Cumin Seeds – The Small But Delightful Spice
Cumin seeds look rather unassuming but their nutty peppery flavour provides a delightful taste to a variety of dishes. Cumin seeds are extensively used in Indian, Middle Eastern as well as Persian cuisines. It is an aromatic spice which is famous for its culinary use but it also offers several health benefits. Read on to know more about the health benefits of cumin!
Cumin seeds are native to the Middle East. Cumin was extensively used in ancient Roman cuisine. In India, it has been used for centuries as a traditional ingredient in innumerable recipes and forms the basis of many spice blends. Cumin was introduced in America by the Spanish and Portuguese colonists. There are different types of cumin but the black and green cumin are the most popular. Today, it is mostly cultivated in the Indian subcontinent, Northern Africa, Mexico, Chile, and China. It is known as “jeera” in hindi.
Did You Know?
– India is the largest producer of cumin in the world
– Cumin is the second most popular spice in the world today
– Jeera water, made of ground cumin is a popular beverage (especially during the summer) in the southern parts of India
– In the ancient Egyptian civilization, cumin was used as a spice and as a preservative in mummification
The health benefits of cumin include improving digestion, boosting immunity, treating skin disorders and reducing insomnia. It also helps in treating anaemia, boils, cancer, and respiratory disorders such as asthma and bronchitis. Cumin is also beneficial in treating piles, boils, insect bites and painful stings.
Cumin serves as a reservoir of vitamin A, vitamin C, vitamin E and the B vitamins – thiamine, riboflavin and niacin. It is a good source of energy and contains various minerals like iron, manganese, copper, calcium, magnesium, phosphorus and potassium. Cumin also contains protein, amino acids, carbohydrates, dietary fiber as well as a reasonable amount of fats and fatty acids.
Health Benefits of Cumin Seeds
Let us look deeper into the health benefits of cumin seeds.
Cumin For Preventing Cancer
Thymoquinone, a bioactive constituent of black seeds of Nigella sativa or black cumin is known to possess antineoplastic activity (prevents or inhibits the development of a tumor) against various types of tumors. According to a review published in Nutrients journal (2016), black cumin reduces cancer cell proliferation by inducing apoptosis in people suffering from cancer of the lungs, liver, colorectum, cervix as well as breast.
Cumin for Boosting Immunity
The abundance of iron, essential oils, vitamin C and vitamin A in cumin boost our immune system in a number of ways. Vitamin C is one of the most powerful antioxidants which fight the detrimental effects of free radicals which are the dangerous byproducts of cellular metabolism. Vitamin C also stimulates the function and activity of white blood cells (WBC). WBCs are the cells of the immune system that protect the body against both infectious diseases and foreign invaders.
Cumin for Digestion
The very aroma of cuminaldehyde (the main component of essential oils of cumin) activates the salivary glands in our mouth, facilitating the primary digestion of food. Thymol, another compound present in cumin, stimulates the glands that secrete acid, bile and enzymes responsible for the complete digestion of food in the stomach and intestines. Cumin also improves overall digestion by improving appetite.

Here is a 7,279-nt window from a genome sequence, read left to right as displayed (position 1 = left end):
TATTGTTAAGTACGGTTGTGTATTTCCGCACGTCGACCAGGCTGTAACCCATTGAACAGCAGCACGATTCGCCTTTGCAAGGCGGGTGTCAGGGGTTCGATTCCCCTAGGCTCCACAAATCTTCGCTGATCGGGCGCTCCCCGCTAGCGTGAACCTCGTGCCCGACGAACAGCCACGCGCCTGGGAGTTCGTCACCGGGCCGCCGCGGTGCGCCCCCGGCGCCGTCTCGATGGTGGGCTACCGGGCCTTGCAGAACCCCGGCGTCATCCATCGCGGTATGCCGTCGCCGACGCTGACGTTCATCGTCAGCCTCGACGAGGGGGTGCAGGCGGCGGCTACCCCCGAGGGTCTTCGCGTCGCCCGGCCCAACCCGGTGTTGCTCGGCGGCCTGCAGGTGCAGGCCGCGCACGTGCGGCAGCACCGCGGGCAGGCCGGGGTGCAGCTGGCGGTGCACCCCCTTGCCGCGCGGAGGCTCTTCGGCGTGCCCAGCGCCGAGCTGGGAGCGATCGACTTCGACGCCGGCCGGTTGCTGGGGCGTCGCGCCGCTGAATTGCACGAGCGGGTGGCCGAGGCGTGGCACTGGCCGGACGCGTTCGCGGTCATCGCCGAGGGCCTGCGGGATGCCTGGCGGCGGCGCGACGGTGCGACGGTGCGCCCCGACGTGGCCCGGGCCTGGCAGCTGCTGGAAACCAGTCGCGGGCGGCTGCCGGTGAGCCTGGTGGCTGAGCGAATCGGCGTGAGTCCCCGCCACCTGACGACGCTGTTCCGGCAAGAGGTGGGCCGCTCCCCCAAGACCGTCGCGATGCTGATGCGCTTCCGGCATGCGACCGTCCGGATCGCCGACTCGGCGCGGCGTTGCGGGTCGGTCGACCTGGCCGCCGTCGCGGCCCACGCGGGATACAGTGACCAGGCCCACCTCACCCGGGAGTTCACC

Cumin for Skin Care
Vitamin E found in cumin maintains skin health and prevents premature aging. It also keeps the skin young and glowing. Additionally, the essential oils present in cumin have anti-fungal and anti-bacterial properties that further enhance skin health. Cumin acts as an antioxidant that combats free radicals which in turn reduce the visible signs of aging like wrinkles and age spots.
Cumin for Hair Care
Our hair is composed of many nutrients such as proteins, fats, water and carbohydrates. These nutrients are required for the proper growth and maintenance of our hair. Black cumin contains more than 100 nutrients and vitamins that can replenish your hair. Black cumin is also known to combat thinning of hair, baldness and falling of hair. Oil extract from cumin is often used in aromatherapy and scalp treatments to get rid of dandruff.
How To Use It?
For its distinctive flavour and fragrance, cumin seeds, ground cumin and cumin oil are used in various ways. Some of them are:
- Cumin is traditionally used as a spice; either as whole seeds or in powdered form. It is a major component in the preparation of many Indian dals and curries, stews, soups and other preparations. It is also used to add flavour to alcoholic beverages and desserts.
- Cumin seeds are used to produce medicines that help in treating problems like diarrhoea, colic, inflammatory, bowel and muscle spasms, and gas.
- Ground cumin mixed with honey and pepper acts as a natural aphrodisiac.
- Boil some cumin seeds in water and then allow it to cool. Drink it early in the morning on an empty stomach to get rid of acidity, bloating and indigestion.
Well, with all of these benefits, how could you say no to cumin? The rich and distinct flavour of cumin along with its health-promoting benefits makes it a must-have in every kitchen. The exotic aroma of cumin won’t just appease your olfactory sensations but also enrich your daily diet.
100g of cumin seeds provides 375 Calories, Carbs – 44g (Dietary fiber – 11g, Sugar – 2.3g), Protein – 18g, Fat – 22g, Sodium – 168mg
And a percentage daily value of Vitamin A – 25%, Vitamin C – 13%, Iron – 369%, Calcium – 93% (based on a 2000 Calorie diet).